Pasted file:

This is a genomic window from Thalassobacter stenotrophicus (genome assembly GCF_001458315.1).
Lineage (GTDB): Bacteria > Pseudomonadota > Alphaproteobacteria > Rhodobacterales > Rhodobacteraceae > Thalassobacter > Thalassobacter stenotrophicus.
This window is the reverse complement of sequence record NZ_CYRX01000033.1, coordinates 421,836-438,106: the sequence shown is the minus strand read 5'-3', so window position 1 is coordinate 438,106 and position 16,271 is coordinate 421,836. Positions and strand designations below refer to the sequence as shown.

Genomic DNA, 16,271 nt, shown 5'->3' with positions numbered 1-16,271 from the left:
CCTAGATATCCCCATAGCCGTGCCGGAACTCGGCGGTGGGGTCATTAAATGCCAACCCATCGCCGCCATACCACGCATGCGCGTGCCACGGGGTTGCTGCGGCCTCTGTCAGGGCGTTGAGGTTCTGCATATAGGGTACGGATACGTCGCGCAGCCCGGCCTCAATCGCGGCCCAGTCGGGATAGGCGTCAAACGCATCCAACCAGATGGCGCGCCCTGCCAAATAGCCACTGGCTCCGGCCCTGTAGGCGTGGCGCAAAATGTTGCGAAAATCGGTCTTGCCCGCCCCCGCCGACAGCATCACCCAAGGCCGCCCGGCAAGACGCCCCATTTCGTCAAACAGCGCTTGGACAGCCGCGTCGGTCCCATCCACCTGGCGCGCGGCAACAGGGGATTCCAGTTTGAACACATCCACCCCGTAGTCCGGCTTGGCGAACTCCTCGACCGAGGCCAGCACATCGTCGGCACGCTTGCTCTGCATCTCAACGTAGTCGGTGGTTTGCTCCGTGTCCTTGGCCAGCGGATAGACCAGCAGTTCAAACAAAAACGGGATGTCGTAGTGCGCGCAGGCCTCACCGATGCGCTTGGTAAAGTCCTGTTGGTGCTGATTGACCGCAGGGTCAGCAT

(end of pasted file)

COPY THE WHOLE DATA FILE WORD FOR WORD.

This is a genomic window from Thalassobacter stenotrophicus (genome assembly GCF_001458315.1).
Lineage (GTDB): Bacteria > Pseudomonadota > Alphaproteobacteria > Rhodobacterales > Rhodobacteraceae > Thalassobacter > Thalassobacter stenotrophicus.
This window is the reverse complement of sequence record NZ_CYRX01000033.1, coordinates 421,836-438,106: the sequence shown is the minus strand read 5'-3', so window position 1 is coordinate 438,106 and position 16,271 is coordinate 421,836. Positions and strand designations below refer to the sequence as shown.

Genomic DNA, 16,271 nt, shown 5'->3' with positions numbered 1-16,271 from the left:
CCTAGATATCCCCATAGCCGTGCCGGAACTCGGCGGTGGGGTCATTAAATGCCAACCCATCGCCGCCATACCACGCATGCGCGTGCCACGGGGTTGCTGCGGCCTCTGTCAGGGCGTTGAGGTTCTGCATATAGGGTACGGATACGTCGCGCAGCCCGGCCTCAATCGCGGCCCAGTCGGGATAGGCGTCAAACGCATCCAACCAGATGGCGCGCCCTGCCAAATAGCCACTGGCTCCGGCCCTGTAGGCGTGGCGCAAAATGTTGCGAAAATCGGTCTTGCCCGCCCCCGCCGACAGCATCACCCAAGGCCGCCCGGCAAGACGCCCCATTTCGTCAAACAGCGCTTGGACAGCCGCGTCGGTCCCATCCACCTGGCGCGCGGCAACAGGGGATTCCAGTTTGAACACATCCACCCCGTAGTCCGGCTTGGCGAACTCCTCGACCGAGGCCAGCACATCGTCGGCACGCTTGCTCTGCATCTCAACGTAGTCGGTGGTTTGCTCCGTGTCCTTGGCCAGCGGATAGACCAGCAGTTCAAACAAAAACGGGATGTCGTAGTGCGCGCAGGCCTCACCGATGCGCTTGGTAAAGTCCTGTTGGTGCTGATTGACCGCAGGGTCAGCAT